The past few decades have seen the use of a reductive approach to understanding molecular physiology. This approach has yielded a huge body of knowledge that we are now synthesising with the aid of functional genomic approaches. We are forming a holistic view of the structure, function, and regulation of entire plant genomes, proteomes, and metabolomes.
Our mission is to study biological phenomena in plants at a molecular level using systems (whole plant) biology. We emphasise multidisciplinary research, combining traditional biological approaches with techniques relevant to functional genomics to look at how plants live and reproduce. In this context, we develop and implement novel tools that can be applied at the living plant level (non-invasive/minimally-invasive technologies) to create a holistic picture of metabolism in the context of growth and development.
Central to our research is the analysis of genetically diverse plants. Altered plants are generated using both forward (phenotype to gene) and reverse (gene to phenotype) genetics. In all cases, the link between a gene and its role in the intact plant is sought. We follow this link by phenotyping plants under a multitude of environmental conditions. Transcripts, proteins, and metabolites present in samples representing various morphological levels (single cell to whole plant) are analysed in our search for clues to help us understand the roles of these molecules in planta.
Prof Lothar Willmitzer directs Department 1, Molecular Physiology, which started operating in 1995. To gain insight into plant systems, the research groups within this department focus on metabolism in its broadest sense, primarily using reverse genetics to alter plants and functional genomic approaches to analyse the pleiotropic effects of these alterations. The development of new methods and tools for biochemical analysis and data mining is emphasised. Amino Acid Metabolism, Plant Lipids, Metabolomic Analysis, Plant-Environment Interaction, Micro- and Protein-Analysis, Root Metabolism, and Central Metabolism are Department 1’s currently operating groups.
Prof Mark Stitt directs Department 2, Metabolic Networks, which started operating in 2001. The research groups within this department study a wide set of physiological processes involved in orchestrating photosynthetic carbon metabolism, growth, and storage. Systems biology will be emphasised, and forward and reverse genetic tools will often be used to look at metabolite production and allocation. Department 2’s first groups, Storage Carbohydrate Metabolism, System Regulation, Molecular Genomics, and Nucleotides and Sugars, are now operating.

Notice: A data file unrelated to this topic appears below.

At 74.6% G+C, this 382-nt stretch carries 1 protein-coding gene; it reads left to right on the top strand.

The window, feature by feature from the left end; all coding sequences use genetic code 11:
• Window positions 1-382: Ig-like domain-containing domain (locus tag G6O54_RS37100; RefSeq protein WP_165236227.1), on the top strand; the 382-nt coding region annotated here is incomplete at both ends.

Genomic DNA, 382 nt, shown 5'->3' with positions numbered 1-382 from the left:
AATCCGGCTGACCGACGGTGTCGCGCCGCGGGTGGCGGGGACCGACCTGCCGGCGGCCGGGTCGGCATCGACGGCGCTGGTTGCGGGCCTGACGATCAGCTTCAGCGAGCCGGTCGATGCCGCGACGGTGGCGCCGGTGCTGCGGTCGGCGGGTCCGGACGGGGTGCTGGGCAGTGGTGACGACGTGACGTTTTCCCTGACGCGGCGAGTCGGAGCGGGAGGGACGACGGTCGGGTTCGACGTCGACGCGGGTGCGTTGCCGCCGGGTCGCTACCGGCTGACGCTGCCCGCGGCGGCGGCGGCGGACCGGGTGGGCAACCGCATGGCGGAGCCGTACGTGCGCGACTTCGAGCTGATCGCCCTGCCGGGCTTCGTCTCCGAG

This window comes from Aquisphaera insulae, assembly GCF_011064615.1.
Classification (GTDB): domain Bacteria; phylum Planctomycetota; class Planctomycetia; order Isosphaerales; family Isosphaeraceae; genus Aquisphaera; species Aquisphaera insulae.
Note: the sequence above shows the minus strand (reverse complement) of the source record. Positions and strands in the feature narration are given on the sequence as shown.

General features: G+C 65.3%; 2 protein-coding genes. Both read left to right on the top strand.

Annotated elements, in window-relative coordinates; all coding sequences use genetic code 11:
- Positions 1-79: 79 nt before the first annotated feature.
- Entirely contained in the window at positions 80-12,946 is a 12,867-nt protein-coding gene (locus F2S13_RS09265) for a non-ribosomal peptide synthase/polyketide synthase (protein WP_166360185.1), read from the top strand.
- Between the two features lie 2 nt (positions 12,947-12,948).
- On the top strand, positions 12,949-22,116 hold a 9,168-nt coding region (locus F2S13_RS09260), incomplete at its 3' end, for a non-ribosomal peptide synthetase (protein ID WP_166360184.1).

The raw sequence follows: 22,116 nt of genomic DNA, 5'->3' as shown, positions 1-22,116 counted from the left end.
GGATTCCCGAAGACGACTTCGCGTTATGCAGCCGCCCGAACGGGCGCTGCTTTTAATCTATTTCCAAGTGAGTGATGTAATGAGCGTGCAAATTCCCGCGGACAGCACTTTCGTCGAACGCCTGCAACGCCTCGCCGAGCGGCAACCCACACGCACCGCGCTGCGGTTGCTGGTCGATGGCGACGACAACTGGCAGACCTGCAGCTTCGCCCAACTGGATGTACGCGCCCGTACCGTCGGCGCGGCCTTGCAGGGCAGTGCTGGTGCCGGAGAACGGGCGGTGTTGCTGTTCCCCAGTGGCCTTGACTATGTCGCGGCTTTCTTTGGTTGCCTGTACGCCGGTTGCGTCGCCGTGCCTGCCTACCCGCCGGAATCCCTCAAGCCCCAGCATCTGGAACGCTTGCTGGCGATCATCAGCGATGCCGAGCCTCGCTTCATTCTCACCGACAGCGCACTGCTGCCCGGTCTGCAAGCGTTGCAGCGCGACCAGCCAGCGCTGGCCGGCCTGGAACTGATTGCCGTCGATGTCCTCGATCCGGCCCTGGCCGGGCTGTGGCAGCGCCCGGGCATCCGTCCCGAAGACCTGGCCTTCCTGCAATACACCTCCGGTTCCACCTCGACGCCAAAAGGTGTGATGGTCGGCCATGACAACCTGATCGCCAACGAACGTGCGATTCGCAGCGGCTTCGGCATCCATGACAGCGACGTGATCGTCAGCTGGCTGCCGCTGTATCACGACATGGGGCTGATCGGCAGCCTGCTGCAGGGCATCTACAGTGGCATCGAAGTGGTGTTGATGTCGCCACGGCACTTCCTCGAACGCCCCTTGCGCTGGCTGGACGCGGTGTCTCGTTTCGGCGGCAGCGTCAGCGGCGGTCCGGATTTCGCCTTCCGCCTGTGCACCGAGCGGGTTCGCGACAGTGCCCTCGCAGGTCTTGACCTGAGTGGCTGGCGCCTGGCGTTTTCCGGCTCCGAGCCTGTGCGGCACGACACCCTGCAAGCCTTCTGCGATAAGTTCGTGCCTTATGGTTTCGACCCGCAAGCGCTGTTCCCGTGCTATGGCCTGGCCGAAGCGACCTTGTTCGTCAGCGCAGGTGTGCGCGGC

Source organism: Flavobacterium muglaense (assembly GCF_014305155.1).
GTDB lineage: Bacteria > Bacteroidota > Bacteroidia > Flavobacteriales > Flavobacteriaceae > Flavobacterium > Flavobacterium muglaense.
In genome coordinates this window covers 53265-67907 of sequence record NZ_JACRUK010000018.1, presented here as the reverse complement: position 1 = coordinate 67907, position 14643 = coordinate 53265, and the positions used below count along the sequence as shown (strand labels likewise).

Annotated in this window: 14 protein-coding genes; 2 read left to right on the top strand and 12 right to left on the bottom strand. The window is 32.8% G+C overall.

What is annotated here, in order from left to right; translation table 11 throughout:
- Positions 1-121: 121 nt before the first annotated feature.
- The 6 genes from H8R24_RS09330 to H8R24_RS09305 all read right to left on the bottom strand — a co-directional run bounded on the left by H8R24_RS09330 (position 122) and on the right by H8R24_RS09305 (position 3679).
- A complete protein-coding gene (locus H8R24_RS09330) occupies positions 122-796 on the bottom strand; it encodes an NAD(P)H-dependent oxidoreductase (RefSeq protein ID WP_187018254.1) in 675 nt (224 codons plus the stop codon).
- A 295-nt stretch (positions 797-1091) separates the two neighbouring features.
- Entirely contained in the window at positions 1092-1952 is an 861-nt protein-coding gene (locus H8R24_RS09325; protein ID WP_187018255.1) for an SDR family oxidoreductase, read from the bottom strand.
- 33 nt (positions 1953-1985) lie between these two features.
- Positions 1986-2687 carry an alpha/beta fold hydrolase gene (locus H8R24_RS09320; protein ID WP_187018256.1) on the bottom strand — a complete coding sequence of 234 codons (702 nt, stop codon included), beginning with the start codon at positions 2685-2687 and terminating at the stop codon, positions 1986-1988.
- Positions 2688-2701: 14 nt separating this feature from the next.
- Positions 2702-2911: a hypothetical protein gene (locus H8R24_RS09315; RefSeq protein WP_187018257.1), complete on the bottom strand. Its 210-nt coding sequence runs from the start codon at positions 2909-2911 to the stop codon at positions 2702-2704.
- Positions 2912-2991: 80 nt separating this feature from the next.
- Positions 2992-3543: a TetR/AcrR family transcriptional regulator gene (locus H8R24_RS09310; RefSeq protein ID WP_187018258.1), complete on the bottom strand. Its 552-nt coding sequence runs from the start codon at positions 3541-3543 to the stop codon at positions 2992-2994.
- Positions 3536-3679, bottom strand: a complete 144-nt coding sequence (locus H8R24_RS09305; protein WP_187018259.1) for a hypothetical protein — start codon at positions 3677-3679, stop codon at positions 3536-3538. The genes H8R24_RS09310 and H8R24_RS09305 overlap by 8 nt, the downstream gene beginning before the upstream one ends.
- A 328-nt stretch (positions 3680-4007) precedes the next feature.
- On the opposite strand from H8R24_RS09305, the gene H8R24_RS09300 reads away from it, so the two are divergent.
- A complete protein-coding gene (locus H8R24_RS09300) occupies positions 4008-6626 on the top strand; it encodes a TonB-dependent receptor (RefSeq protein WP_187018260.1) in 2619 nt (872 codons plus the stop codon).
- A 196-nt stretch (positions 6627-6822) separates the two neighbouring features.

The MPG continually supports up to three Independent Research Groups in our institute, each for a period of five to six years. Highly competitive young scientists lead these groups, which operate outside the departmental structure of the Institute. One such group, Molecular Plant Nutrition, led by Dr Michael Udvardi, began operating in 1998. A second group, Plant Cell Walls, led by Dr Markus Pauly, started up in 2001.
Central Infrastructure Groups
The MPI-MP supports two Central Infrastructure Groups. The leaders of these groups run their own research programmes while simultaneously providing support within their areas of expertise for other institute scientists. Biophysical Analysis and Bioinformatics are currently operating as Central Infrastructure Groups within our institute.
Cooperative Research Groups
To tighten our links with German universities, we maintain joint projects with university research groups. Such cooperation allows the intense exchange of scientific information and expertise. One Cooperative Research Group is currently operating: The transcription factor contingent of Plant Signalling, led by Prof Müller-Röber.
Metal Homeostasis is an independent group funded primarily by an award received by Dr Ute Krämer through the BioFuture Competition. This group is operating as an exclusive guest of the Institute for a five-year period that began in March 2000.
Max-Planck-Institut für molekulare Pflanzenphysiologie
Am Mühlenberg 1
Tel: + 49 (331) 567 80
Fax: + 49 (331) 567 8408
Weitere Informationen: http://www.mpimp-golm.mpg.de